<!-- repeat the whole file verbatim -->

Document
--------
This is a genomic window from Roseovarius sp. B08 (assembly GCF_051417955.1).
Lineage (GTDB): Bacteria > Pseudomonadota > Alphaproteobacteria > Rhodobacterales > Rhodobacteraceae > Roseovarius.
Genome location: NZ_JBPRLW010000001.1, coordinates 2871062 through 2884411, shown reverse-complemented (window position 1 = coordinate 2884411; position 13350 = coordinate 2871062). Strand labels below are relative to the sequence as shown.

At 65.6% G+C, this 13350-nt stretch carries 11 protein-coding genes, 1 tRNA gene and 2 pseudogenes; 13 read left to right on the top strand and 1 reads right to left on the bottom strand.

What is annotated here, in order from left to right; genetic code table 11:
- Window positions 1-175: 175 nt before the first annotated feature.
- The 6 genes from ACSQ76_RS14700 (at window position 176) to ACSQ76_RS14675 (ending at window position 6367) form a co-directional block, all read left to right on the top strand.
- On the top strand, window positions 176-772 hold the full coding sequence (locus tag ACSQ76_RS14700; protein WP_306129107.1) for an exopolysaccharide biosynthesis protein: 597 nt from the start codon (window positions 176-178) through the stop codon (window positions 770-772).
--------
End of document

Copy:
This is a genomic window from Roseovarius sp. B08 (assembly GCF_051417955.1).
Lineage (GTDB): Bacteria > Pseudomonadota > Alphaproteobacteria > Rhodobacterales > Rhodobacteraceae > Roseovarius.
Genome location: NZ_JBPRLW010000001.1, coordinates 2871062 through 2884411, shown reverse-complemented (window position 1 = coordinate 2884411; position 13350 = coordinate 2871062). Strand labels below are relative to the sequence as shown.

At 65.6% G+C, this 13350-nt stretch carries 11 protein-coding genes, 1 tRNA gene and 2 pseudogenes; 13 read left to right on the top strand and 1 reads right to left on the bottom strand.

What is annotated here, in order from left to right; genetic code table 11:
- Window positions 1-175: 175 nt before the first annotated feature.
- The 6 genes from ACSQ76_RS14700 (at window position 176) to ACSQ76_RS14675 (ending at window position 6367) form a co-directional block, all read left to right on the top strand.
- On the top strand, window positions 176-772 hold the full coding sequence (locus tag ACSQ76_RS14700; protein WP_306129107.1) for an exopolysaccharide biosynthesis protein: 597 nt from the start codon (window positions 176-178) through the stop codon (window positions 770-772).